Mary and I did not see one another again except for at our grandmother’s funeral. No one talked to me. Not my aunts, not my uncles, not my godfather. My grandfather gave me wide berth. It was as though I was invisible. A ghost. But I remember locking eyes with Mary. She’s the only one who looked at me. It was a knowing look.

That made sense, actually. I always knew Mary had been abused.  She’d tried to warn me, but I was too young to understand what she was talking about.

I think I laughed, actually.

When I think back and realize that in that moment at the funeral she was still in it, that she was still being harmed, it breaks my heart.

We would not see one another again for thirty-five years. We went from being very close, to being cleaved from one another. It felt like a punishment for telling.

Over time, I stopped talking about it. Make no mistake, though, I may not have been telling my story, but my story was being told.  Every day. It was being told in addiction, unhealthy relationships, promiscuity, anorexia, insomnia perfectionism. All of those things were my story being told- it was just my abuser telling it.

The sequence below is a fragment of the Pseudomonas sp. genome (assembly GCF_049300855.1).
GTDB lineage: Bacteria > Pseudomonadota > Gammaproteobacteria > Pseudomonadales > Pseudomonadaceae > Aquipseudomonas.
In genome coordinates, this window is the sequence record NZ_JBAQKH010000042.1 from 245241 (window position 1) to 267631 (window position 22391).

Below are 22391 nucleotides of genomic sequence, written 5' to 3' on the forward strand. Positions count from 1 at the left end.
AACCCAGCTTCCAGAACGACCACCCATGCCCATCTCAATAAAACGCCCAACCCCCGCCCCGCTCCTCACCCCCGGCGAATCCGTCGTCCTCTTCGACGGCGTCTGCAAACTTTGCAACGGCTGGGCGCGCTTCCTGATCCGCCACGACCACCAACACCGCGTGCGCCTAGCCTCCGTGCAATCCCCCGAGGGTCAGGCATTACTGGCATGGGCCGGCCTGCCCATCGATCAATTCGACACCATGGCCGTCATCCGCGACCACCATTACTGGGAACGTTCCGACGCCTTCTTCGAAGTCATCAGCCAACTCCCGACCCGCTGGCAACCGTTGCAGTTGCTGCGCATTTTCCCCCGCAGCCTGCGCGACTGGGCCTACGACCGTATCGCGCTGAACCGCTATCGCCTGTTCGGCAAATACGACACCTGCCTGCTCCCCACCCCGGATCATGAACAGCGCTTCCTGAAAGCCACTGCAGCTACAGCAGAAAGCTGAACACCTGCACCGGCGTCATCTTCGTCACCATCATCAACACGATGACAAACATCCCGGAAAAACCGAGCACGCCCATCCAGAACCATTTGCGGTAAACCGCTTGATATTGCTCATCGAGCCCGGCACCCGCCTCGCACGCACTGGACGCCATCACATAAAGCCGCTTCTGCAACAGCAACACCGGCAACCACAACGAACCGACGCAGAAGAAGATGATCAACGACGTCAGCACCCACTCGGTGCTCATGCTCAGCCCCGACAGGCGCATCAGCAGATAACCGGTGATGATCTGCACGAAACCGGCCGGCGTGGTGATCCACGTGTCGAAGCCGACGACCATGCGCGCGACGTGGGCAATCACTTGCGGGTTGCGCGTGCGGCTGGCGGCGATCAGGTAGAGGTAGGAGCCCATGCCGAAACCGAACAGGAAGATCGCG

The Thanksgiving before last, I awoke to find a Facebook friend request from Mary. I hesitated to accept at first, not knowing what she’d been told, what she remembered. I decided that worst-case scenario I could un-friend her and be no worse for the wear.

Shortly thereafter, I found myself on the phone with my cousin. The decades disappeared. We began to catch up on each other’s lives.  The parallels were staggering. Same sense of humor, similar interests and talents. Same self-destructive behaviors.

At a certain point, Mary expressed confusion. She said, “I know your parents got divorced, but I don’t understand why we never saw each other again.” I was afraid to rock the boat- afraid to lose her again, so I hesitated. Then Mary said, “Let’s talk about the elephant in the room.”

And so we told each other our stories.